Kiwi adventurers atone in France

OUTSTANDING: Team Seagate, from left, Trevor Voyce, Chris Forne, Sophie Hart and Nathan Fa’avae celebrate victory in the world adventure racing championships in France.
OUTSTANDING: Team Seagate, from left, Trevor Voyce, Chris Forne, Sophie Hart and Nathan Fa’avae celebrate victory in the world adventure racing championships in France.

For Nathan Fa'avae, it was as much about redemption.

By his own admission, he'd messed up in Tasmania last year and lost a world championship title because of it.

But Fa'avae's a resilient individual. He's also one of the world's leading adventure racers. So when he led his Seagate team of fellow Nelsonians Trevor Voyce and Sophie Hart and Cantabrian Chris Forne across the finish line to win the recent adventure racing world championships in France, it was time to finally bury some haunting memories of 10 months earlier.

Seagate's triumphant 125hr 40min journey from L'Argentiere-la-Bess ee in the heart of the Ecrins National Park in the French Alps to Roquebrune-Cap-Martin around 500km away on the Mediterranean coast not only meant a satisfying sense of closure, it also handed Fa'avae his third, and Forne his second, world championship title.

Forne and Hart were with him in Tasmania when a four-hour time penalty for misplacing a GPS tracker early in the race, coupled with some frustrating mechanical bike issues, effectively dropped them from first to third place overall. Thule Adventure Team eventually claimed the 2011 title, with Team Silva second.

"Certainly for Chris, Sophie and I, we came away with a lot of disappointment," says Fa'avae. "It was still pretty fresh in our minds, because the 2011 world champs were only 10 months ago.

"So I guess just having that disappointment still relatively fresh and tender . . . in a lot of ways we were probably too scared not to win, you know. It was almost like we only had one option really, and that's all we focused on."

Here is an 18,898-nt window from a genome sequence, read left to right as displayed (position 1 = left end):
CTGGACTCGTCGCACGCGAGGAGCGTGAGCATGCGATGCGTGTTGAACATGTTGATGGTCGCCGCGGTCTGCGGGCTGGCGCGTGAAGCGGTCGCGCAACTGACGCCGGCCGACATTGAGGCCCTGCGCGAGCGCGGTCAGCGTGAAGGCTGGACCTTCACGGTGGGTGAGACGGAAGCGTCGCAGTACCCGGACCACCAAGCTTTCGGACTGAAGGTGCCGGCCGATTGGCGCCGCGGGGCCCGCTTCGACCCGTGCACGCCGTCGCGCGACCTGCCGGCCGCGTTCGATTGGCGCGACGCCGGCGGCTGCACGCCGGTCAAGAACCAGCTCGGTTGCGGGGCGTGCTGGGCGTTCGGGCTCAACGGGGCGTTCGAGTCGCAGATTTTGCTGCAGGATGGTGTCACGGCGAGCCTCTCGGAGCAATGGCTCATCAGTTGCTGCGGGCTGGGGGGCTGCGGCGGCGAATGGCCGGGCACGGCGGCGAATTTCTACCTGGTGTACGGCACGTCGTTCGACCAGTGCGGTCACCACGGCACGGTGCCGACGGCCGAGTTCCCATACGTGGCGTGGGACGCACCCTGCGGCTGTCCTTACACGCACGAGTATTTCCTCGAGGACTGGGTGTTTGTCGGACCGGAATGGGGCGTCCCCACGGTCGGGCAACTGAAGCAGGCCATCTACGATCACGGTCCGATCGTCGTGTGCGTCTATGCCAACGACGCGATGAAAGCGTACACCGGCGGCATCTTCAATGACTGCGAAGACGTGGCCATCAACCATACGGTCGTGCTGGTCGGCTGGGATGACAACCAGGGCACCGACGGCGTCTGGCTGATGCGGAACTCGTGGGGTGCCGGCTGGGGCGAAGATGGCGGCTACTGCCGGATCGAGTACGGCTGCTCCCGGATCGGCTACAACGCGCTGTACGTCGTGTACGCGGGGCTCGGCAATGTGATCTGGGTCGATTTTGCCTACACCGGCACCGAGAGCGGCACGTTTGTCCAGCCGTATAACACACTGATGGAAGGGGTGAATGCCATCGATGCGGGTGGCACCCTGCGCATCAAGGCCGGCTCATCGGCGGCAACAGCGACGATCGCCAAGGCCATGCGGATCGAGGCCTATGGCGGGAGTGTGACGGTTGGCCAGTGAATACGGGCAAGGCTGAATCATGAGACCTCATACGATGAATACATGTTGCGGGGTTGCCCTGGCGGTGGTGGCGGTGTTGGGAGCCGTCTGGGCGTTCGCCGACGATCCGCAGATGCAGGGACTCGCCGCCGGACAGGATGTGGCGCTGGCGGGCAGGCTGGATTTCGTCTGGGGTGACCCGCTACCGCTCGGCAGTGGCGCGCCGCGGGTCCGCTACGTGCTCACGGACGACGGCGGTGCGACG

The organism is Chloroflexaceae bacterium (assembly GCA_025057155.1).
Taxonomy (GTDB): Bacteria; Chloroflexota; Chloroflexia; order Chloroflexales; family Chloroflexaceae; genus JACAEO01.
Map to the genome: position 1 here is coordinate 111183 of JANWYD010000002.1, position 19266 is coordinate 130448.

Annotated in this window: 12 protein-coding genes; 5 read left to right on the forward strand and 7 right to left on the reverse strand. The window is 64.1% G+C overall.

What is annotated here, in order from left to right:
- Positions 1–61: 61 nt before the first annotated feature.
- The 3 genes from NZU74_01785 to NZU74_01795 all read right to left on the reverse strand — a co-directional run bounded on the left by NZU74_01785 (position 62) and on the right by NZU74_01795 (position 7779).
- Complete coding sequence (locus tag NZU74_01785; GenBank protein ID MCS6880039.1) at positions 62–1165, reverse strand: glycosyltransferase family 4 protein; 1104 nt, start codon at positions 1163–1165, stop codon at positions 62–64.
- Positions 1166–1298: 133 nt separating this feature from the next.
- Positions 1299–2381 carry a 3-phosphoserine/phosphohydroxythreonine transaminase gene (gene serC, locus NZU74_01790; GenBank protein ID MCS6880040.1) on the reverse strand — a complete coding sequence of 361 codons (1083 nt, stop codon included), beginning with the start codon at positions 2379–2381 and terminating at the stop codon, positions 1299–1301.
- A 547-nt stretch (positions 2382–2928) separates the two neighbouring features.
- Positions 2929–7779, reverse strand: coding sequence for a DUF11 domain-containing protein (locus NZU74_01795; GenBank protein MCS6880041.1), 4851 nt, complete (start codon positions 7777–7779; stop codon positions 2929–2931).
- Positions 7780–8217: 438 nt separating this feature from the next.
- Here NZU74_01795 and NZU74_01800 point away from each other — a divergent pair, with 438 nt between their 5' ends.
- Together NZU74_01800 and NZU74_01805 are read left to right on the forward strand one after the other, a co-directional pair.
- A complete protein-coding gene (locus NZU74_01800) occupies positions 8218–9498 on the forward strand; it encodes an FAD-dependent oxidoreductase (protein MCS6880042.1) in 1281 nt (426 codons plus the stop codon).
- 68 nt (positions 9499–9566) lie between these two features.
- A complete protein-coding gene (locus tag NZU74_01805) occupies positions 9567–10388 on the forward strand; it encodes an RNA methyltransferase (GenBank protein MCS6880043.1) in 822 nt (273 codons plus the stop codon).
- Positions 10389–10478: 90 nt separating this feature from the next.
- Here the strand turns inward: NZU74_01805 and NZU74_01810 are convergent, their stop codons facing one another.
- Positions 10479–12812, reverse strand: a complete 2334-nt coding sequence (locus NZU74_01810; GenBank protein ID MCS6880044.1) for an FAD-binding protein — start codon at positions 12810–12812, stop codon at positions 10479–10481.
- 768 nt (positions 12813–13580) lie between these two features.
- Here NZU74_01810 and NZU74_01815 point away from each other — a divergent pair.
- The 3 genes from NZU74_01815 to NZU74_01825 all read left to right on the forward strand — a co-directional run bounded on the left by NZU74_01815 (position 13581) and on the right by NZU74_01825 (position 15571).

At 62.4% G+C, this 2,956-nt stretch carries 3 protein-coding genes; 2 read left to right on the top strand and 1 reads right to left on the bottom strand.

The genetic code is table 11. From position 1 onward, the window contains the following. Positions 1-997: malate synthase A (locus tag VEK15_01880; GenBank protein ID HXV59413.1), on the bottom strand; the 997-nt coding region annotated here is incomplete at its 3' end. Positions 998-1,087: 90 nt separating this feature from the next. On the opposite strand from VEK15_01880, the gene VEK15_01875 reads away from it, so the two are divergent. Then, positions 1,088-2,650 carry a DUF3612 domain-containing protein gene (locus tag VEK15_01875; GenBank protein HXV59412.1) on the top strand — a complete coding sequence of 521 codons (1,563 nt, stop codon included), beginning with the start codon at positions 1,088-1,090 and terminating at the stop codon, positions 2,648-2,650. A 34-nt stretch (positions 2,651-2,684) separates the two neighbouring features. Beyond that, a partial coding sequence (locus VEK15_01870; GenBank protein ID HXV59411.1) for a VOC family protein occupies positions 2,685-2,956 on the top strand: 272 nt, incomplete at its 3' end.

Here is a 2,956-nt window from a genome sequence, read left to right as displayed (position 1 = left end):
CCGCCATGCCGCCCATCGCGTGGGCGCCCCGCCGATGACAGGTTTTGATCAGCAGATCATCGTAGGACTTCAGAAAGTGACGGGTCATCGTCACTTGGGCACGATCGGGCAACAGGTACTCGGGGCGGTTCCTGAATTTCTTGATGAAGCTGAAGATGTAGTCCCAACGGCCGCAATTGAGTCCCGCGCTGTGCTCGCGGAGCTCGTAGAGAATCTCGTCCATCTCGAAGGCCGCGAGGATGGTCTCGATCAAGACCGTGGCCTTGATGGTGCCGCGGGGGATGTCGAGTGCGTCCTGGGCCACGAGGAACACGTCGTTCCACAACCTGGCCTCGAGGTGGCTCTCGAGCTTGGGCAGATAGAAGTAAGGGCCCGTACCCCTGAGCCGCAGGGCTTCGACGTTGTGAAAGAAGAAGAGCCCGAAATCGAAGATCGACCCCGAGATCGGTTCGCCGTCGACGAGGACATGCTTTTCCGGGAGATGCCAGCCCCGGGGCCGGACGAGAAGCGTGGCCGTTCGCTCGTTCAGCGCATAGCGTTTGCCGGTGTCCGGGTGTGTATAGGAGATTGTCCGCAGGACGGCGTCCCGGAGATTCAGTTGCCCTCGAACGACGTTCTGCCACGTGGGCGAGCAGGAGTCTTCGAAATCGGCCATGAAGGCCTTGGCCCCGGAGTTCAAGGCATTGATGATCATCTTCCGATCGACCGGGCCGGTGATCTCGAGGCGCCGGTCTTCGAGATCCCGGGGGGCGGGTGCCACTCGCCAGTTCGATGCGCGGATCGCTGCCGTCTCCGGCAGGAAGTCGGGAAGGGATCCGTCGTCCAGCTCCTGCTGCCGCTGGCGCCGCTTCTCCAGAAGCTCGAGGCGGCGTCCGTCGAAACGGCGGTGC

To eventually cross the finish line over three hours ahead of defending champions Thule (129hr 17min), with Team Silva (130hr 8min) third, also brought a huge sense of relief.

"All I could think of crossing the line was that I've finally secured the title again," Fa'avae explains.

"Obviously I was pretty happy and there was a lot of jubilation, but the real strong [emotion] for me was just the weight off my shoulders, that finally it's over, we've done it. It was just a real sense of closure and [being] at peace with that."

Memories of Tasmania clearly still simmered near the surface.

"I think a lot of it was largely, for me, the race in Tasmania, all the problems kind of started with a mistake that I made, which was really close to the start of the race.

"It was only a couple of hours into the race when I left the tracking device behind. And while there was quite a bit of controversy surrounding that whole thing, when you broke it down to the simple mechanics of it, I left the piece of equipment behind - you just couldn't deny that and as a result, it cost the team a world title.

"Sophie missed out on a world title last year that she probably deserved, so for this year, it was a great sense of relief and closure.

"Every race is different and I guess every major race you go to, you're obviously trying to win or get the best result. But there was definitely a [feeling of atonement] from last year when we totally believed we were the fastest team . . . but we just didn't get the result to prove it. This was our chance to prove probably more to ourselves than anybody that we are at that level and capable of winning the title."

Fa'avae's raced all over the world, in all sorts of conditions and over a variety of courses. But, he says, there was something unique about Seagate's latest adventure.

"I've never raced a course anything like that before. The race director, Pascal [Bahaud], was a former racer himself and what he wanted to do was organise a race in France that had a very wilderness kind of feel to it.

"His slogan for the race was Back to Nature and what he basically did was manage to string together a course that went from the mid-eastern part of France to the south-eastern part.

"We started in crampons and [with] ice axes and then five days later, we were paddling a kayak on the Mediterranean in 30 degree heat. So it was a great journey in that sense, but it was really tough. It was just unrelenting.

"The three guys in the team, [we're] all big strapping lads and we can carry big loads and we can carry our bikes. I guess our power wattage is pretty high, so a strength-based course suits us.

"Most of the time when the going got tough, we were like, ‘this is good for us' but there were a few moments in the race when it was like, ‘oh man, just give us a break . . . can we just do something easy, just for half an hour or so?' It was just all go the whole time."